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Regional film industry buckles under steep star cast, technicians’ fees

NEW DELHI : The Indian film industry is in for tough times with escalating costs of projects, primarily due to the unreasonable fee hikes by the lead star casts, and a section of technicians, despite the poor show at the box-office, said industry insiders.

Skyrocketing costs have not only made projects untenable, producers are also not making enough profit to even consider launching their next films, and have decided to put upcoming projects on the back burner.

The trend is not only damaging Bollywood’s prospects, but also that of the Tamil, Telugu, Malayalam and Punjabi film industries.

“The issue is the same across industries. Actors and technicians are taking away such a big chunk of film budgets that producers are left with nothing, even if the movie manages to make some profit. Film budgets have risen disproportionately in the past five years and it is indirectly killing box office potential,” Atul Mohan, editor of trade magazine Complete Cinema, said.

With the likes of Allu Arjun, Ram Charan and Mahesh Babu for instance, charging upfront fees of 80-100 crore, Telugu producers suspended shooting of films earlier this month to negotiate and come to some agreement on remunerations. According to people in the know, star fees have risen five to 10 times in recent years. The VPF (virtual print fee) charges for digital distribution players such as UFO Moviez, varying between 12,000 and 15,000 per screen, and shorter window for premiere of movies on over-the-top (OTT) platforms, have also added to the woes.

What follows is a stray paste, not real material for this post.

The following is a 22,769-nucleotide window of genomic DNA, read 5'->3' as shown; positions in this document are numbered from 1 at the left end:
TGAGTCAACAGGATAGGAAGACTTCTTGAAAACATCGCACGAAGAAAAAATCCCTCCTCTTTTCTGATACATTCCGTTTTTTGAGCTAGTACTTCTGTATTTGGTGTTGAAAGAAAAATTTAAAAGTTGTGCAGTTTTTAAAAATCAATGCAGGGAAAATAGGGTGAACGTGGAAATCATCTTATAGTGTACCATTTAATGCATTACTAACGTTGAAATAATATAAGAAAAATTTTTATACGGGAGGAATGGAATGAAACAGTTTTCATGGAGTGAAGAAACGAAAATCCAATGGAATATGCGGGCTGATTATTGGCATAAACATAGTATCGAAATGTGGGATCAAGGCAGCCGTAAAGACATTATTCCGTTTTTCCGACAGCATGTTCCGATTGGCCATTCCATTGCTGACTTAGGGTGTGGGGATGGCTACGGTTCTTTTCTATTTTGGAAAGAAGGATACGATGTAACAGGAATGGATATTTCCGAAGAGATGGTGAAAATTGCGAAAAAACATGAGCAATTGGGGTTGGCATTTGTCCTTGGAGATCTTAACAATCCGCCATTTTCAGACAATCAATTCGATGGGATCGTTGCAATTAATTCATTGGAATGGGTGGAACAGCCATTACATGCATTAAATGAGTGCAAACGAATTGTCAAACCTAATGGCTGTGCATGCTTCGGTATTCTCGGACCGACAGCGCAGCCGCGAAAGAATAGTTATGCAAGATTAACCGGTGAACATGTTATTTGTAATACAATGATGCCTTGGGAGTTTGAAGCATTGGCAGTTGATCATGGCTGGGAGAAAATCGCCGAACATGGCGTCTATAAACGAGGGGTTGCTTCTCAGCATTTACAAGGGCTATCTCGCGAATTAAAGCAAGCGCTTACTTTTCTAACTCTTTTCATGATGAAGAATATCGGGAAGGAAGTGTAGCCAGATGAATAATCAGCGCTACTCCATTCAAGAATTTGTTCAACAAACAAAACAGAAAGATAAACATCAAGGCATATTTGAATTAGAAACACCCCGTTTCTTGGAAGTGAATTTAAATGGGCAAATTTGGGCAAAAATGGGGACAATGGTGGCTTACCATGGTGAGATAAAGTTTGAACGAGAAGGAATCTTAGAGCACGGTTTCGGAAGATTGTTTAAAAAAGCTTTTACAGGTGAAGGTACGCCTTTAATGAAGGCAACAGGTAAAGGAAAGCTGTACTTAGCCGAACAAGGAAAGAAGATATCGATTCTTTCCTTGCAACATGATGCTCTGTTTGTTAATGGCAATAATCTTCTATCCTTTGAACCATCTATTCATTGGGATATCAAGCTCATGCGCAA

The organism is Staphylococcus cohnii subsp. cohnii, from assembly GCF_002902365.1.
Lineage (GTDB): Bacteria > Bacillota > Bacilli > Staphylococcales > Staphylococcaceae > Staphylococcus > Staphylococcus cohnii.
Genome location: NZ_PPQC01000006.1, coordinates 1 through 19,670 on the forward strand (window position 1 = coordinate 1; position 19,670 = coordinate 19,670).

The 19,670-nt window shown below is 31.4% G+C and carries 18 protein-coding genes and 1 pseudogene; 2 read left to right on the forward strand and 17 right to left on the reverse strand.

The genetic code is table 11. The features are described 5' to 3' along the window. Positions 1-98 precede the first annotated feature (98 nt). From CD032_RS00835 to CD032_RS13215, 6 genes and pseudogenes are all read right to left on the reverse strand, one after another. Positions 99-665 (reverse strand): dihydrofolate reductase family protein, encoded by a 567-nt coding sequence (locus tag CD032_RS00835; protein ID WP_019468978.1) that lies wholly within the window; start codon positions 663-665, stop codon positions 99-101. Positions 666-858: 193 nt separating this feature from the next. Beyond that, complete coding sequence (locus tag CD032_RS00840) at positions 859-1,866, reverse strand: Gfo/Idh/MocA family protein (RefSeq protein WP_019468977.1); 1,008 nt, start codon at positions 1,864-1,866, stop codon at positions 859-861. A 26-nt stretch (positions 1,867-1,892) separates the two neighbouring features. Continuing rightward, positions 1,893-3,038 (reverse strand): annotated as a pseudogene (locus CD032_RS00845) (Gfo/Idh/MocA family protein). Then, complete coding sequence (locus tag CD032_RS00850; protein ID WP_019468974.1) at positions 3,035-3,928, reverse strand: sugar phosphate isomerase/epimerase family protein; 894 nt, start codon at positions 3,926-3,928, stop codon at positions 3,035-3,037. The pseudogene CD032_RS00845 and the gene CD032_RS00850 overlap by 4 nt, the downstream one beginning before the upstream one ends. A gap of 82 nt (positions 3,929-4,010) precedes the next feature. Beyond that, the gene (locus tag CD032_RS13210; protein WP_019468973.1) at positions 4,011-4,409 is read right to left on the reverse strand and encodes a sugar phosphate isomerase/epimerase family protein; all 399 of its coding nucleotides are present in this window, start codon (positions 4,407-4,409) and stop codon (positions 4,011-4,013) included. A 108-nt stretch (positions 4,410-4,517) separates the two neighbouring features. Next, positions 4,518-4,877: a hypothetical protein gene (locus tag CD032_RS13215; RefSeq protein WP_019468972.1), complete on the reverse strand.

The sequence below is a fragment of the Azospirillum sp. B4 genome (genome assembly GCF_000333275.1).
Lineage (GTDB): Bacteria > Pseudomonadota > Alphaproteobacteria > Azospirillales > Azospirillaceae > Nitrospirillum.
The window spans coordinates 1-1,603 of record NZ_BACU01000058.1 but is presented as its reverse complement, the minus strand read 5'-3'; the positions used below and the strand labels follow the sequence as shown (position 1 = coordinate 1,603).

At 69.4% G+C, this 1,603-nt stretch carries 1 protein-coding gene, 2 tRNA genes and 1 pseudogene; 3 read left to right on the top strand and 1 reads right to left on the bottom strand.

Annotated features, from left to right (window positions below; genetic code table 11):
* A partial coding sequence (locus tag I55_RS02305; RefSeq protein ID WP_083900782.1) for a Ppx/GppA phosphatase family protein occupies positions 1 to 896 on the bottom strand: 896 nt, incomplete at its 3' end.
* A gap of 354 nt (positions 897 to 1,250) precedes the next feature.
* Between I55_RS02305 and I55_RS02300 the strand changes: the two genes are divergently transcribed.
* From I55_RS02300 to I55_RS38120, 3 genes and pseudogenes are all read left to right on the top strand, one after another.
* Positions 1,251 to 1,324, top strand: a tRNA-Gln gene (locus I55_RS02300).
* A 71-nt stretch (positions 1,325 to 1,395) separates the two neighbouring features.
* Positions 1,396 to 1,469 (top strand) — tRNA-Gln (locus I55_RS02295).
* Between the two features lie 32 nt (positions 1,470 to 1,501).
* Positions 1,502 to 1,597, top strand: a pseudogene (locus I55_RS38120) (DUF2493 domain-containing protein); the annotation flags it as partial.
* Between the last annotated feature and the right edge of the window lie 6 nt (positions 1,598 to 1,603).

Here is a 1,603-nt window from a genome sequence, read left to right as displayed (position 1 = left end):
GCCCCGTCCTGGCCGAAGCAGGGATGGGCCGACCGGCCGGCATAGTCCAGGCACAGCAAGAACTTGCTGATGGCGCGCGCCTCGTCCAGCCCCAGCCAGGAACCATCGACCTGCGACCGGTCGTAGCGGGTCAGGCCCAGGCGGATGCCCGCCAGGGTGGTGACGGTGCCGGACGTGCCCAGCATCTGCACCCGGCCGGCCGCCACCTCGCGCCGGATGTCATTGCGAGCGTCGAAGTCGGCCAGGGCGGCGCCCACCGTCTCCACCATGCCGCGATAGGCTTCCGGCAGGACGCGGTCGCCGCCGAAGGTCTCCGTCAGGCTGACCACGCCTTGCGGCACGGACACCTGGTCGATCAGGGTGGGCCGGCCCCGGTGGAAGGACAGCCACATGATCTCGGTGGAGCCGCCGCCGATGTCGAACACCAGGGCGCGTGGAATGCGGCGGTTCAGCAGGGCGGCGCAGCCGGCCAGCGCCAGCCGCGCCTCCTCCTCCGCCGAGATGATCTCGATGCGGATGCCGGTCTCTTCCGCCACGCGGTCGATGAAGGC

“While producers are to be blamed for using box office collections as a marketing tool to generate buzz around films, the strategy has backfired with actors demanding higher rates for projects as they believe the success of old movies is based on their box office draw and fan following,” Mohan said.

Producers paying for a star’s entourage, including security, managers, gym trainers and on their accommodation are unfair, especially when they are charging high fees, said Sunny Khanna, a film producer and distributor. “Producers are making peanuts even if the film is a hit. The idea (of negotiations) is to make stars see sense and have them come on board as a partner who can have a share of profits if a film is a hit,” he added.

Technicians too have hiked rates with producers looking to make larger-than-life spectacles to lure audiences to theatres, besides the VPF costs paid by producers for showing their films using digital projectors and technology, remains contentious, he said.

In fact, producers and theatre owners have difference of opinion over splitting the costs paid to digital service providers, such as UFO. Both parties are trying to ensure the burden does not fall on one of the stakeholders and are negotiating a reduction in overall rates.

The Telugu Film Chamber of Commerce has also called for an urgent resolution on the window between theatrical and digital premieres of films, which the body feels is hurting the prospects of movies in cinemas. Producers said small and medium-budgets films that do not feature popular stars deserve variable pricing on tickets and cannot cost the same as big, tent-pole titles.

“Producers in south have always been more united and proactive in taking up industry issues. In Mumbai, while the issues are the same, nobody sees eye to eye on how to go about it. But if Telugu film makers succeed in resolving the issues, other industries will definitely follow,” Mohan said.

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